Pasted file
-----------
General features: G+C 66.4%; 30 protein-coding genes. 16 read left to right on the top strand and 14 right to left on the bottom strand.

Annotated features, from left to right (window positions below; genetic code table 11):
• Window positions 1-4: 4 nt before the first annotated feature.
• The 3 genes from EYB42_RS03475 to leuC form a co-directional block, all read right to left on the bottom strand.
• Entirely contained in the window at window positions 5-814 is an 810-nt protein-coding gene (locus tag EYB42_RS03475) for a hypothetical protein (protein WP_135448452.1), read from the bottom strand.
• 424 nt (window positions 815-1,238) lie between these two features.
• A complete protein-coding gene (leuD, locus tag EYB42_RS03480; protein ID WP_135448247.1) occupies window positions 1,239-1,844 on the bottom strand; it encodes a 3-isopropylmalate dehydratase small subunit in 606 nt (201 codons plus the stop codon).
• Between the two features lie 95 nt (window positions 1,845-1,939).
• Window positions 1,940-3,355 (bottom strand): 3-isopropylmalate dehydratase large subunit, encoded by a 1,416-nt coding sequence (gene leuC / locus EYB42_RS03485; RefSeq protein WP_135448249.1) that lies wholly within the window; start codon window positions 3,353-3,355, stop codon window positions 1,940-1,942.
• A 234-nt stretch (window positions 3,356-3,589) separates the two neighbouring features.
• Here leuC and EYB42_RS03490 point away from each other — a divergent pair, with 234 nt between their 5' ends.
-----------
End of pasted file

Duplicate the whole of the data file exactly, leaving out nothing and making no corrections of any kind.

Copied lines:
General features: G+C 66.4%; 30 protein-coding genes. 16 read left to right on the top strand and 14 right to left on the bottom strand.

Annotated features, from left to right (window positions below; genetic code table 11):
• Window positions 1-4: 4 nt before the first annotated feature.
• The 3 genes from EYB42_RS03475 to leuC form a co-directional block, all read right to left on the bottom strand.
• Entirely contained in the window at window positions 5-814 is an 810-nt protein-coding gene (locus tag EYB42_RS03475) for a hypothetical protein (protein WP_135448452.1), read from the bottom strand.
• 424 nt (window positions 815-1,238) lie between these two features.
• A complete protein-coding gene (leuD, locus tag EYB42_RS03480; protein ID WP_135448247.1) occupies window positions 1,239-1,844 on the bottom strand; it encodes a 3-isopropylmalate dehydratase small subunit in 606 nt (201 codons plus the stop codon).
• Between the two features lie 95 nt (window positions 1,845-1,939).
• Window positions 1,940-3,355 (bottom strand): 3-isopropylmalate dehydratase large subunit, encoded by a 1,416-nt coding sequence (gene leuC / locus EYB42_RS03485; RefSeq protein WP_135448249.1) that lies wholly within the window; start codon window positions 3,353-3,355, stop codon window positions 1,940-1,942.
• A 234-nt stretch (window positions 3,356-3,589) separates the two neighbouring features.
• Here leuC and EYB42_RS03490 point away from each other — a divergent pair, with 234 nt between their 5' ends.